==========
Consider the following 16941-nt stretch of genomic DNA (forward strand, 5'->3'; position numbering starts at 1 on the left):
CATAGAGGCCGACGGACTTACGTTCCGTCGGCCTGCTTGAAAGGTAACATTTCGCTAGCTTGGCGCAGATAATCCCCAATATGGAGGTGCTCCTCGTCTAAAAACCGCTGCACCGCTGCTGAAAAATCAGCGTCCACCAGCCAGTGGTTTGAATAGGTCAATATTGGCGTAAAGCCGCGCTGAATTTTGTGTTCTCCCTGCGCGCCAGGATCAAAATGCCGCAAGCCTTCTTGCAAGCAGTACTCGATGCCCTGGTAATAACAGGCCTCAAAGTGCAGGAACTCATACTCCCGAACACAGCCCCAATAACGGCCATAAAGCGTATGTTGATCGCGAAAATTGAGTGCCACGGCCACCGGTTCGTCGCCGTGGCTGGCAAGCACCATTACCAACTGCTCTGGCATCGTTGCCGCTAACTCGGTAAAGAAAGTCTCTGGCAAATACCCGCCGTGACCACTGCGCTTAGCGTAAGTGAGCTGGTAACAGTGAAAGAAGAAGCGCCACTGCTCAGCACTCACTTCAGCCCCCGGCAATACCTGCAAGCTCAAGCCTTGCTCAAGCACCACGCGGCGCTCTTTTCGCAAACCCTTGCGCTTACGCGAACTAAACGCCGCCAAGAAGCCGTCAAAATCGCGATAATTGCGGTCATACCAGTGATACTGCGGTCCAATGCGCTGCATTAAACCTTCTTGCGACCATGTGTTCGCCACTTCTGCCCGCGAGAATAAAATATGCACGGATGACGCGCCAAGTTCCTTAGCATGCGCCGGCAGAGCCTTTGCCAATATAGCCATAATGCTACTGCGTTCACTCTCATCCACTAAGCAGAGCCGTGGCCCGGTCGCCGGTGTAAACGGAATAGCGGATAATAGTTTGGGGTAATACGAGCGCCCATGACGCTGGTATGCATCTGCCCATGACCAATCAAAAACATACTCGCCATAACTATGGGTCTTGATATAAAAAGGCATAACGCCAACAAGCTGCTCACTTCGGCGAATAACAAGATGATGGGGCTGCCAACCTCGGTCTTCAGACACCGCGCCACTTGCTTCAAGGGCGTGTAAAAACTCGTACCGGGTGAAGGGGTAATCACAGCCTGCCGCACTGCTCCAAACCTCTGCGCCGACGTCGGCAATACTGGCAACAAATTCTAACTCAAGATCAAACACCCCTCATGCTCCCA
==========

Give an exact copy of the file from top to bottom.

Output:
Consider the following 16941-nt stretch of genomic DNA (forward strand, 5'->3'; position numbering starts at 1 on the left):
CATAGAGGCCGACGGACTTACGTTCCGTCGGCCTGCTTGAAAGGTAACATTTCGCTAGCTTGGCGCAGATAATCCCCAATATGGAGGTGCTCCTCGTCTAAAAACCGCTGCACCGCTGCTGAAAAATCAGCGTCCACCAGCCAGTGGTTTGAATAGGTCAATATTGGCGTAAAGCCGCGCTGAATTTTGTGTTCTCCCTGCGCGCCAGGATCAAAATGCCGCAAGCCTTCTTGCAAGCAGTACTCGATGCCCTGGTAATAACAGGCCTCAAAGTGCAGGAACTCATACTCCCGAACACAGCCCCAATAACGGCCATAAAGCGTATGTTGATCGCGAAAATTGAGTGCCACGGCCACCGGTTCGTCGCCGTGGCTGGCAAGCACCATTACCAACTGCTCTGGCATCGTTGCCGCTAACTCGGTAAAGAAAGTCTCTGGCAAATACCCGCCGTGACCACTGCGCTTAGCGTAAGTGAGCTGGTAACAGTGAAAGAAGAAGCGCCACTGCTCAGCACTCACTTCAGCCCCCGGCAATACCTGCAAGCTCAAGCCTTGCTCAAGCACCACGCGGCGCTCTTTTCGCAAACCCTTGCGCTTACGCGAACTAAACGCCGCCAAGAAGCCGTCAAAATCGCGATAATTGCGGTCATACCAGTGATACTGCGGTCCAATGCGCTGCATTAAACCTTCTTGCGACCATGTGTTCGCCACTTCTGCCCGCGAGAATAAAATATGCACGGATGACGCGCCAAGTTCCTTAGCATGCGCCGGCAGAGCCTTTGCCAATATAGCCATAATGCTACTGCGTTCACTCTCATCCACTAAGCAGAGCCGTGGCCCGGTCGCCGGTGTAAACGGAATAGCGGATAATAGTTTGGGGTAATACGAGCGCCCATGACGCTGGTATGCATCTGCCCATGACCAATCAAAAACATACTCGCCATAACTATGGGTCTTGATATAAAAAGGCATAACGCCAACAAGCTGCTCACTTCGGCGAATAACAAGATGATGGGGCTGCCAACCTCGGTCTTCAGACACCGCGCCACTTGCTTCAAGGGCGTGTAAAAACTCGTACCGGGTGAAGGGGTAATCACAGCCTGCCGCACTGCTCCAAACCTCTGCGCCGACGTCGGCAATACTGGCAACAAATTCTAACTCAAGATCAAACACCCCTCATGCTCCCA